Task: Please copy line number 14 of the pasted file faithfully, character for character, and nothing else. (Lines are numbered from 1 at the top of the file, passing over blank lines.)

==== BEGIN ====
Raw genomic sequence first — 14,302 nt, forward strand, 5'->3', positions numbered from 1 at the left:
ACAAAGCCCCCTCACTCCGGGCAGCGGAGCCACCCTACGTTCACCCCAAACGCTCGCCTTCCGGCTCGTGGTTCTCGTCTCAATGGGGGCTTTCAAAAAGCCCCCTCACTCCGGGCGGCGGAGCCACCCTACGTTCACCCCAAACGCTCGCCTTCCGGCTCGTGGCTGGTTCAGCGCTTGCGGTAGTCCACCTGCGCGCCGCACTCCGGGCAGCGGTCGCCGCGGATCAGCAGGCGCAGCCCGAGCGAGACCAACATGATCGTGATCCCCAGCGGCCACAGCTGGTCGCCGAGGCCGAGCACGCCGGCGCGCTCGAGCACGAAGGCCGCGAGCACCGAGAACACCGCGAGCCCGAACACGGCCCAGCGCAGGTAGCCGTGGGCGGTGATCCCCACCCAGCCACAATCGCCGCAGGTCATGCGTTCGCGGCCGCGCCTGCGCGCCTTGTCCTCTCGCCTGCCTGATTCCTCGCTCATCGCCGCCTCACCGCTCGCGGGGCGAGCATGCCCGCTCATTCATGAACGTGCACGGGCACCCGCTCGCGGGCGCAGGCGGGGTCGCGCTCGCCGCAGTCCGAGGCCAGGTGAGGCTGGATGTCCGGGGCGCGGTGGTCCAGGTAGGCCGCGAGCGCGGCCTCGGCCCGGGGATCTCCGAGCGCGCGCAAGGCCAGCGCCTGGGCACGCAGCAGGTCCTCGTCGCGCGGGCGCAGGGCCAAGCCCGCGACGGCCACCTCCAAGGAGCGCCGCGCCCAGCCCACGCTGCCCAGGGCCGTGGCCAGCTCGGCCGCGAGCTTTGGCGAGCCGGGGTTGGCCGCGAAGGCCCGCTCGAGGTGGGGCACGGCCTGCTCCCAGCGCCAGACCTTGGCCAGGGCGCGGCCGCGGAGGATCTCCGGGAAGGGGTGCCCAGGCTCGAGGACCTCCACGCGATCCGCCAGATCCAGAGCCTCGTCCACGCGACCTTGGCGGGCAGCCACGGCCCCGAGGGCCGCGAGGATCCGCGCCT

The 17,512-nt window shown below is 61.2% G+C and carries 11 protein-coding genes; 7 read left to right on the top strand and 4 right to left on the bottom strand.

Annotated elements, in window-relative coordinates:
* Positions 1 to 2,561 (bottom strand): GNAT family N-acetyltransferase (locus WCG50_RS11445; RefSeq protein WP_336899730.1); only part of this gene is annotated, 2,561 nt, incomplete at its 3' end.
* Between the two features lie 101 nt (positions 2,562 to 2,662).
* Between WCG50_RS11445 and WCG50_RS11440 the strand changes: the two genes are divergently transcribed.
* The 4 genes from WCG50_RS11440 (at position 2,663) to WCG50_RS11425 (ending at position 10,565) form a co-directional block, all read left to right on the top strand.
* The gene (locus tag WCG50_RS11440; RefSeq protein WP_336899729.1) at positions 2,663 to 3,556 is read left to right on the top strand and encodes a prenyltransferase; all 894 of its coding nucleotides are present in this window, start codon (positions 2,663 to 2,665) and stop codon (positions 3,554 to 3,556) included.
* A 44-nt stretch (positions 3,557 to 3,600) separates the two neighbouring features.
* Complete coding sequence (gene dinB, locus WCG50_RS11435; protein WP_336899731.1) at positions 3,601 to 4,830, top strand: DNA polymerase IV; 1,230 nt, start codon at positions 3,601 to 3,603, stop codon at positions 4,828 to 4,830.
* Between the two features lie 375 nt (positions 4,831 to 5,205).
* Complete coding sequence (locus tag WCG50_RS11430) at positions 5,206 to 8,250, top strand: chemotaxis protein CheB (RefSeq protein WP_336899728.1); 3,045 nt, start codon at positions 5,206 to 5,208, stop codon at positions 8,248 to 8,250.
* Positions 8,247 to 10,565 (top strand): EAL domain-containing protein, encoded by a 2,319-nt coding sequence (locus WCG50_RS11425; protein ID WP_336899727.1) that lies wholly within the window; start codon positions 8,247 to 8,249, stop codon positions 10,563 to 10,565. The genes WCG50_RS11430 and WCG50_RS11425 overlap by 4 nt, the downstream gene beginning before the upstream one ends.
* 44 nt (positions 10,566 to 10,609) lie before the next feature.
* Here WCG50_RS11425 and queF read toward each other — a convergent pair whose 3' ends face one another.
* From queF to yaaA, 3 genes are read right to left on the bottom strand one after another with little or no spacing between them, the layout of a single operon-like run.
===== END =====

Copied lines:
* Positions 8,247 to 10,565 (top strand): EAL domain-containing protein, encoded by a 2,319-nt coding sequence (locus WCG50_RS11425; protein ID WP_336899727.1) that lies wholly within the window; start codon positions 8,247 to 8,249, stop codon positions 10,563 to 10,565. The genes WCG50_RS11430 and WCG50_RS11425 overlap by 4 nt, the downstream gene beginning before the upstream one ends.